My Family’s Views on Reparations

My+Family%27s+Views+on+Reparations

“It’s impossible to imagine America without the inheritance of slavery,” saidTa-Nehisi Coates to Congress during a hearing on the importance and the need for reparations. As an African-American, I can guarantee that slavery has been prevalent in my bloodline. With the lack of documentation of slaves, it is difficult for Black Americans to definitively trace their ancestry. This may lead to a lack of connection between Black people and their slave history. Despite this, some of us feel the necessity for reparations, as a form of making up for the injustices that have happened to us.

Reparations are defined as “the making of amends for a wrong one has done, by paying money to or otherwise helping those who have been wronged.” In the context of this article, the “wrong” is 500+ years of racial injustice in this country against African-Americans. The “paying money” has been proposed in many different forms: reduced tuition for black students, a tax break for Blacks, and plenty of others.

To better understand this topic and provide insight, I wanted to see how someone that has witnessed firsthand the struggles that African-Americans have faced, and how that experience affects their opinion on reparations, I interviewed my grandmother, Gail Brown. She provided some information on our family’s history and her personal encounters with discrimination in our country.
I spoke with her on the phone, as she lives in Florida. I started off by catching up, letting her know how I was doing in school and asking how distant relatives were doing. Then, we got into the real conversation.

“We come from a proud family with a rich history. There’s a lot of love in this family. Your grandfather and I love you very much.”

She made sure to start with this assertion. She wanted to remind me that no matter the problems or troubles our family has endured, and no matter the generation, we still care for each other and are able to spread positivity and love.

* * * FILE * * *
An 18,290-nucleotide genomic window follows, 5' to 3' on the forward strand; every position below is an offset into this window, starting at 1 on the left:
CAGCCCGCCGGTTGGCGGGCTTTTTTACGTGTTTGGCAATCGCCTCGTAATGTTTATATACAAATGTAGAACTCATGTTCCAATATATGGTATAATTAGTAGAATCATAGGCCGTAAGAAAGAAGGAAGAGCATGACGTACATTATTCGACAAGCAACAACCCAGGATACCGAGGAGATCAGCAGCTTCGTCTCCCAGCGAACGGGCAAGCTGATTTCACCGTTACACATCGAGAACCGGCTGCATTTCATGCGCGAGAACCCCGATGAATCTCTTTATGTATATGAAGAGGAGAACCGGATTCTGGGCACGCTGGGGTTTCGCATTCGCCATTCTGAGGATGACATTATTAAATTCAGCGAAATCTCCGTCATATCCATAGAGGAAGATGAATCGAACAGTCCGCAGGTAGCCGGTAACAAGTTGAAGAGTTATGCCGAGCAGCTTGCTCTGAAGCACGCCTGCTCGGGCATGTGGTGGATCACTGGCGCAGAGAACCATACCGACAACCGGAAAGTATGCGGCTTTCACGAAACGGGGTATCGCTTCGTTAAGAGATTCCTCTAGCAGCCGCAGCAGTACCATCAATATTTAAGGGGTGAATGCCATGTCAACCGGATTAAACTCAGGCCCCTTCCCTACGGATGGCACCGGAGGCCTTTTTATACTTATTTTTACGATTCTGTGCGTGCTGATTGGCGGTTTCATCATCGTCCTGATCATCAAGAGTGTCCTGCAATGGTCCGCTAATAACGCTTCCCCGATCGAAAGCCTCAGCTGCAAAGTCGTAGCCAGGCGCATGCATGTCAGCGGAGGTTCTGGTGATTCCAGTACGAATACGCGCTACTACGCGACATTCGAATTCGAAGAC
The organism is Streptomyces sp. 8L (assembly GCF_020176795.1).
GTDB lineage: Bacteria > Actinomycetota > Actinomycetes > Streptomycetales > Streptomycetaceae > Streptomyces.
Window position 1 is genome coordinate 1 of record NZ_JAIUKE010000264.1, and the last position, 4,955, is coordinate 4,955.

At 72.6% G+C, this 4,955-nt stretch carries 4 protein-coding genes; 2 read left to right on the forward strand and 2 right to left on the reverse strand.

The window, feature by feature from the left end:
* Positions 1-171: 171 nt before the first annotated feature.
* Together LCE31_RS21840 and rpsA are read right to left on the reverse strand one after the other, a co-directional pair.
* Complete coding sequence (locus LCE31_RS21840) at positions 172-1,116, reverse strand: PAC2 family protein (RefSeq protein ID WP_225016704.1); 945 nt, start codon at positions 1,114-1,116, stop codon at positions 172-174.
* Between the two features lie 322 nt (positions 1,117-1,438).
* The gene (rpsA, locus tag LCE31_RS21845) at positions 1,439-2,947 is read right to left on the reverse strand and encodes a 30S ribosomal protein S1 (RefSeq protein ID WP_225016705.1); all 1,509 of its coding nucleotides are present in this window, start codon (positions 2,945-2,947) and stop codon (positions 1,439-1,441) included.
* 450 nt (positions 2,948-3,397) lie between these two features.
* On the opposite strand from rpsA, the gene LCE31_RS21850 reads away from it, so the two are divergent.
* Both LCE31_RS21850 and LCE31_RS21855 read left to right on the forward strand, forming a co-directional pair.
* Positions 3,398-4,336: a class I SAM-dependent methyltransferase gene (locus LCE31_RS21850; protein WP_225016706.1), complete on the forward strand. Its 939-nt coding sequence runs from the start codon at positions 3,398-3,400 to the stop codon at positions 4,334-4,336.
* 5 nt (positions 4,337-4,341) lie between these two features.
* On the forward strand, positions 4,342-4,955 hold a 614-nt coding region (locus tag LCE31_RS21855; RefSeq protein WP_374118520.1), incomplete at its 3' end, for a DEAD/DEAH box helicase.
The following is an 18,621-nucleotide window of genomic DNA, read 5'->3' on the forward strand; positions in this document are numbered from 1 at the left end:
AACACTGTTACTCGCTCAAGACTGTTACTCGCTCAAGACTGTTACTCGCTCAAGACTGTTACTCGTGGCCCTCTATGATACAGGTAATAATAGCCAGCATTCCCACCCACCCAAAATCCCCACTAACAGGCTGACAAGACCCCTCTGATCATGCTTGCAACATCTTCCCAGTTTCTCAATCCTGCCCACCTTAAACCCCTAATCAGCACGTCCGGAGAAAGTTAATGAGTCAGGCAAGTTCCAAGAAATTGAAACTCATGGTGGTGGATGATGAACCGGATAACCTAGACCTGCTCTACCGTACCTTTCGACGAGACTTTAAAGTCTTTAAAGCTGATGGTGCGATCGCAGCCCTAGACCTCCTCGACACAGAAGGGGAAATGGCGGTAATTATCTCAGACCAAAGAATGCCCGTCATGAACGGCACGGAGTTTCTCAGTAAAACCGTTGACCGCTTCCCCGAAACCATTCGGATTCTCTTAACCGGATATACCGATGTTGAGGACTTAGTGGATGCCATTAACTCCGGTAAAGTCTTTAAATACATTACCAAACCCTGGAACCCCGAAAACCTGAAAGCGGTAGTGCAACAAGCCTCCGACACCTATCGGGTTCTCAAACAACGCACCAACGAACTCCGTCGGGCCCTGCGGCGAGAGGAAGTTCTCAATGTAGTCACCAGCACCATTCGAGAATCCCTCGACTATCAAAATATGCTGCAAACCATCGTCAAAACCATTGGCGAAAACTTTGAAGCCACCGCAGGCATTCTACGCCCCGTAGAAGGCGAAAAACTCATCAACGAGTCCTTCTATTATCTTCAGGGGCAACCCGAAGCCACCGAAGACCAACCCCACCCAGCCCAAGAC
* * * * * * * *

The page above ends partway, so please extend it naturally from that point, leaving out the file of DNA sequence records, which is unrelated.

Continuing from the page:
“Our family has a history with slavery, like most African-Americans. My momma and daddy, and your grandaddy’s momma and daddy, and our grand mommas and grandaddys saw slavery firsthand. My family comes from Georgia, you know we still have family in Rhine and Savannah. Those are both areas where slavery was very common. Your grandaddy and I grew up during the beginning of Jim Crow and segregation.”

Learning about slavery and Jim Crow and other parts of my people’s struggle doesn’t seem real until you see a living, breathing testimony to these hardships. We discussed how her situation as a Black woman during this time affected the way she went about life.

“I went to all-black schools growing up, and there were areas my brother and I weren’t allowed to go, even when we moved down to Florida. I remember the Grand Dragon, which was the leader of the KKK, and the rest of the members putting up burning crosses down the turnpike, saying that black people weren’t welcome. All of this made me and my brother see the need to do well in school so we could do good for our people and help change the way people thought about Black people.”

This struggle provided motivation for my grandparents to live their lives with pride and accomplish many things. My grandmother was an esteemed nurse before retiring, and studied many topics in medicine, specifically PMS symptoms. She studied at the Texas Woman’s University in the 1960s, a time where it was difficult for both Blacks and women to be taken seriously in a professional setting.

“I think our people have done just fine without reparations. Your grandaddy and I were both able to lead successful lives that we’re very proud of. I was able to get a degree and have a career, your grandaddy fought for our country. We’ve faced slavery, Jim Crow, and now the state of our nation today, all on our own.”

My grandma feels that it’s our people’s own responsibility to uplift ourselves. She doesn’t see it wise to rely on the government to decide our fate and fortunes.

Understanding how primary witnesses of the problems we associate with, and listening to them recall and explain those instances can help focus on the problems of inequality we still face, and how to combat them in the future. In my grandmother’s eyes, it means using everything that is stacked against you to motivate you into proving everyone else wrong, for your own sake and for the sake of your people.